One less solar farm for Tulare County
Company pulls plan for project on Gibbons Avenue
ImModo Solar has withdrawn its proposal to construct a 5-megawatt solar power plant in southeast Porterville.
The Spanish-owned renewable energy firm, which plans to build a dozen other small-scale solar plants in Tulare County within the next year, pulled its proposal last week. The withdrawal was formally accepted by the Tulare County Planning Commission on Wednesday, during the commission’s first meeting of the year.
On Dec. 12, the commission conducted a public hearing on the matter. At that meeting, Jerry Evans, son of Juanita Baldo, told commissioners that if the project was approved as proposed, it would wipe out a nearby water well used to irrigate two acres of orange trees on his mother’s property, located at 273 W. Gibbons Ave.
Evans said that the two acres yielded anywhere from $3,500 to $4,000 annually — an income his mother depends on. He also said that the project applicants did not have legal access to the property and noted that blight on the property was also of concern. He said his mother was willing to negotiate the loss of income.
At the Dec. 12 meeting, Don Watson, vice president of ImModo Solar, said his firm was not aware of any access issues with the property. He also said the company wanted to keep the well productive and would contact neighbors in the area to determine whether they found a productive use for it.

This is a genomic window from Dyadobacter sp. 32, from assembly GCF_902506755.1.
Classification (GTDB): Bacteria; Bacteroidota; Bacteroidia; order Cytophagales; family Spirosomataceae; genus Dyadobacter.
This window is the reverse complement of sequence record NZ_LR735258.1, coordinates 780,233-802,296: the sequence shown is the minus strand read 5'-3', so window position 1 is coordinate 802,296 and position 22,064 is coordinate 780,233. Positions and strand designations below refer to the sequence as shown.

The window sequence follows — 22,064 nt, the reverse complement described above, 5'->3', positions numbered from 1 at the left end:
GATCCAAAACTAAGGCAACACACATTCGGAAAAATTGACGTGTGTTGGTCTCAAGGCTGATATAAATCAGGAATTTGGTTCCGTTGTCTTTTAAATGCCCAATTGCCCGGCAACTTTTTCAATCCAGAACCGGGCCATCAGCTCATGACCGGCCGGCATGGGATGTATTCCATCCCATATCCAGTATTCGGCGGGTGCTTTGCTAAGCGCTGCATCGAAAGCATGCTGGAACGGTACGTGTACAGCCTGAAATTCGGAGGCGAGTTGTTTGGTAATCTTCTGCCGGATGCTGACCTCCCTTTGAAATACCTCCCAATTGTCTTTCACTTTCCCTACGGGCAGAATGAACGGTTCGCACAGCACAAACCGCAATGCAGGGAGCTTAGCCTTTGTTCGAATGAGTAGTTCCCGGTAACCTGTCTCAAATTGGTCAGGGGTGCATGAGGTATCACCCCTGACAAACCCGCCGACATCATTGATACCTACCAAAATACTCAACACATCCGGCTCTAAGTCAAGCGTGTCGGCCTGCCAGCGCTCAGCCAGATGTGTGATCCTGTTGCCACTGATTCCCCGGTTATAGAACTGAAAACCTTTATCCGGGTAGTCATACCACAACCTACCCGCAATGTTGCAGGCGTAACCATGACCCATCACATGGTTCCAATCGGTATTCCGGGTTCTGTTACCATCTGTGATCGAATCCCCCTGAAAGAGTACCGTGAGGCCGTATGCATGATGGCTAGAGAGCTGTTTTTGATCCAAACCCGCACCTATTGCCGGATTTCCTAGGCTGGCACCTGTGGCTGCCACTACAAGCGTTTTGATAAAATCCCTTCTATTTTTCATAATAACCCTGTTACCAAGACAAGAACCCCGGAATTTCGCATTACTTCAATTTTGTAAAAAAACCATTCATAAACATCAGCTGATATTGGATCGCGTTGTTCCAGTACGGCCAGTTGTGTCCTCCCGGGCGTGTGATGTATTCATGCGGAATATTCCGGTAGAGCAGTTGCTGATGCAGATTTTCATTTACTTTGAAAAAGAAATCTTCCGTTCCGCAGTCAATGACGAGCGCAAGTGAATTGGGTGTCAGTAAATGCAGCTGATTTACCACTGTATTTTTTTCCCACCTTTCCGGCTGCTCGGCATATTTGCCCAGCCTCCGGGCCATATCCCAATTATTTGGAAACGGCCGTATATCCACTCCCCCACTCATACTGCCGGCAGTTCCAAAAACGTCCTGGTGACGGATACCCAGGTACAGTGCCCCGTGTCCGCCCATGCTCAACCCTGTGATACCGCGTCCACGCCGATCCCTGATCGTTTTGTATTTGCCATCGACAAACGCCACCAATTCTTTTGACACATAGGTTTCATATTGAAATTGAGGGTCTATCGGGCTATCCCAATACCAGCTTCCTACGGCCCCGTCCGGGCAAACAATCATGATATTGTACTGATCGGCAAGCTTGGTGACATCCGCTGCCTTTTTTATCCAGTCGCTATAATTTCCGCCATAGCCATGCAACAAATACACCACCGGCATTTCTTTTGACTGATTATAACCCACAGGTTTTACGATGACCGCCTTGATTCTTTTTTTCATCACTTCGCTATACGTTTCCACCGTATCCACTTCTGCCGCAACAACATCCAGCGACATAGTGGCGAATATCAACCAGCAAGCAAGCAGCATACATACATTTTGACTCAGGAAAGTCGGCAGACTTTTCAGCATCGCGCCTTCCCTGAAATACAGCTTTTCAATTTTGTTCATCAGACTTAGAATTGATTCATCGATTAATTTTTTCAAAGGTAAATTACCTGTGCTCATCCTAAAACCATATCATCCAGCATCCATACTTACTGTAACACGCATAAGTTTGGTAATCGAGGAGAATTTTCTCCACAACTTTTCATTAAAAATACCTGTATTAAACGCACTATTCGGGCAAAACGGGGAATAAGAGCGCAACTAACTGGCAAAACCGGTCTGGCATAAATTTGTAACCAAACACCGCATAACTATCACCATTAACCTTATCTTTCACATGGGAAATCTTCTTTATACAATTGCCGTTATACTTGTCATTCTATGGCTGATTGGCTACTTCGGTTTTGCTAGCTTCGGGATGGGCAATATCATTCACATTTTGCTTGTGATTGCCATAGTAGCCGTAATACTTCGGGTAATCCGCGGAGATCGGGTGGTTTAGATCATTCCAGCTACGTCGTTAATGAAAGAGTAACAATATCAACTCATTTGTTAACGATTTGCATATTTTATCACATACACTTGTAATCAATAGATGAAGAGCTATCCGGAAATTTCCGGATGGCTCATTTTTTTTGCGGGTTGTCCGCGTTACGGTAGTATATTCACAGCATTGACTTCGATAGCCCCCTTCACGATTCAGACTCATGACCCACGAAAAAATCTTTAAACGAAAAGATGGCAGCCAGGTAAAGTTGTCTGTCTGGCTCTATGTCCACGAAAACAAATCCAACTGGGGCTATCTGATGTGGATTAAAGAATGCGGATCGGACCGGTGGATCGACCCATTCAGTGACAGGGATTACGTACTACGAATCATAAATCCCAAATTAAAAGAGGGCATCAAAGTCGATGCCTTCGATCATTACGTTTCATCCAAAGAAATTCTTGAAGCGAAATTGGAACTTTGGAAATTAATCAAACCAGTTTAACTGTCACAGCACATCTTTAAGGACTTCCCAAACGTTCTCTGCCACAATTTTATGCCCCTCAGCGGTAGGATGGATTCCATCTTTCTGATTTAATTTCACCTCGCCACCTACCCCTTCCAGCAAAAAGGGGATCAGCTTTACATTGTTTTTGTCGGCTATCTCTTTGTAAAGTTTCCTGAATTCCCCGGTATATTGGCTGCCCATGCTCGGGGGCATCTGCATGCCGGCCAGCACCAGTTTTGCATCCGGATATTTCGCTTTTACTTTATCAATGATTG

Scott Cochran, planner with the Tulare County Project Review Division, said ImModo’s withdrawal was “real-estate related”.
“Things weren’t working out with purchasing the property and what they had to do with that purchase,” he said Wednesday.
Evans said in an email Thursday that he called Watson on Jan. 2 to open discussion.
“He immediately indicated that they were withdrawing from the project, that they had ‘other options,’” he wrote. “We wished each other ‘good luck.’”
Cochran said Wednesday that one less solar plant in Tulare County is not a significant loss.
“It’s a 5-megawatt project; I have one that’s 80 and going through an EIR (Environmental Impact Report) process so, there’s a dozen in the pipeline now,” Cochran said.
One commissioner on Wednesday said Tulare County is close to being maxed out on solar farms because PG&E and Southern California Edison are nearing capacity.
“They’re getting close and that window these solar projects are in will close,” he said.
Contact Denise Madrid at 784-5000, Ext. 1047. Follow her on Twitter @DeniseMadrid_.